Some 150 students and 43 faculty members in the metropolitan area have tested positive since cluster infections in the area began on August 11, the release said.

Students normally go back to school at the beginning of March in South Korea, but the start of the spring semester was delayed this year due to the pandemic. South Korea began its phased return of students to the classroom in May. 

1:30 a.m. ET, August 25, 2020

Pakistan records lowest daily cases since April, as country slowly reopens

From CNN's Sophia Saifi in Islamabad

Tourists visit the Lake View Park after the government recently eased Covid-19 restrictions in Islamabad, Pakistan, on August 23.
Tourists visit the Lake View Park after the government recently eased Covid-19 restrictions in Islamabad, Pakistan, on August 23. Ahmad Kamal/Xinhua/Getty Images

Pakistan recorded 346 new cases of coronavirus on Monday, according to the country's Health Ministry -- the lowest daily figure since April.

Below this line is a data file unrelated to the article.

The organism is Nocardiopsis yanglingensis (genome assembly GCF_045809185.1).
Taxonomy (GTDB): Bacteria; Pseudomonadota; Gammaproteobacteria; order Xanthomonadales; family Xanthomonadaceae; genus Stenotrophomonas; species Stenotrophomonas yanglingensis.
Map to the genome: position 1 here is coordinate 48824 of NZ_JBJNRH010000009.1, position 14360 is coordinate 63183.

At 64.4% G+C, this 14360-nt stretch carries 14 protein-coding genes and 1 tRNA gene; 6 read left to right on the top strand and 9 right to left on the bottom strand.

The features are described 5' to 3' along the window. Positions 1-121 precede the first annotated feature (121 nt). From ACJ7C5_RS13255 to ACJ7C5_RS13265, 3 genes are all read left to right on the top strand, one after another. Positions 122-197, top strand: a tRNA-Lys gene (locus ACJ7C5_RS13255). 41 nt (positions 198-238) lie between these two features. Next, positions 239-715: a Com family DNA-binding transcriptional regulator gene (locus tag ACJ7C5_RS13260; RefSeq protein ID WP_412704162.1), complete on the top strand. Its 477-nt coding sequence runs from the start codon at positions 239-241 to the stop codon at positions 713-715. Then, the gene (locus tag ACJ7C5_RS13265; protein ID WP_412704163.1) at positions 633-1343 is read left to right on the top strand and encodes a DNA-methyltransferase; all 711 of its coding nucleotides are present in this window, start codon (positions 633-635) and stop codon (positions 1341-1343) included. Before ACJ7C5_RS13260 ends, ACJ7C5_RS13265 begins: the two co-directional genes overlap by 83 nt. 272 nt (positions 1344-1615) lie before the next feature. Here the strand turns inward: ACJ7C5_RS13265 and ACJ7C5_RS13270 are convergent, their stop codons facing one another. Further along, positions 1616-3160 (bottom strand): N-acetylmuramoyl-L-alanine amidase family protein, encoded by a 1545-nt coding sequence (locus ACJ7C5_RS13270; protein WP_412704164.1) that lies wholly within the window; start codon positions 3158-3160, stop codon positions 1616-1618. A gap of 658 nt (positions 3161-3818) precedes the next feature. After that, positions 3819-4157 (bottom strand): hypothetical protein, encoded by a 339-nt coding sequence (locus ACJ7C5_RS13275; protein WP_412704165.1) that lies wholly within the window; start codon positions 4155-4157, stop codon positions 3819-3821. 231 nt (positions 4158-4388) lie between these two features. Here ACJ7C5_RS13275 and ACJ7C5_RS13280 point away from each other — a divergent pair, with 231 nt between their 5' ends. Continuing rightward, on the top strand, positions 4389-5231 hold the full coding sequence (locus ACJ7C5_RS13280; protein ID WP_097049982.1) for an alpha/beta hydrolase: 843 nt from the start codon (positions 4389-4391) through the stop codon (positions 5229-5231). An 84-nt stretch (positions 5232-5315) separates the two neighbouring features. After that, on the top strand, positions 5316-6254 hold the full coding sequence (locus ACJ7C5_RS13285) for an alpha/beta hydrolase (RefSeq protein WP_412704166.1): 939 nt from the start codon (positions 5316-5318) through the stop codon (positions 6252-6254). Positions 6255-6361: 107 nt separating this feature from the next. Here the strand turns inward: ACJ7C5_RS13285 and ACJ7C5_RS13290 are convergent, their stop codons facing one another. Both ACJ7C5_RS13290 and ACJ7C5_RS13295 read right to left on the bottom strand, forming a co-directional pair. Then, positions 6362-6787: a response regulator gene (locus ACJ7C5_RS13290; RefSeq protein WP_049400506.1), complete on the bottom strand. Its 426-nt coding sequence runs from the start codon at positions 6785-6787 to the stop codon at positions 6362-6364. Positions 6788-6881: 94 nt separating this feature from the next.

Infections were still surging earlier this summer, reaching more than 6,000 cases a day in June.

The government announced reopening plans two weeks ago as cases began to drop; cinemas, hotels, restaurants and the tourism sector have all since reopened. The Ministry of Education will conduct a final review of the situation in early September, and has scheduled for schools to reopen later that month.

Restrictions on transport and airlines are expected to lift in October, officials said.

1:01 a.m. ET, August 25, 2020

South Korea reports 280 new Covid-19 cases

From CNN's Gawon Bae in Seoul

Workers and volunteers disinfect as a precaution against the coronavirus on a street in Goyang, South Korea, on August 25.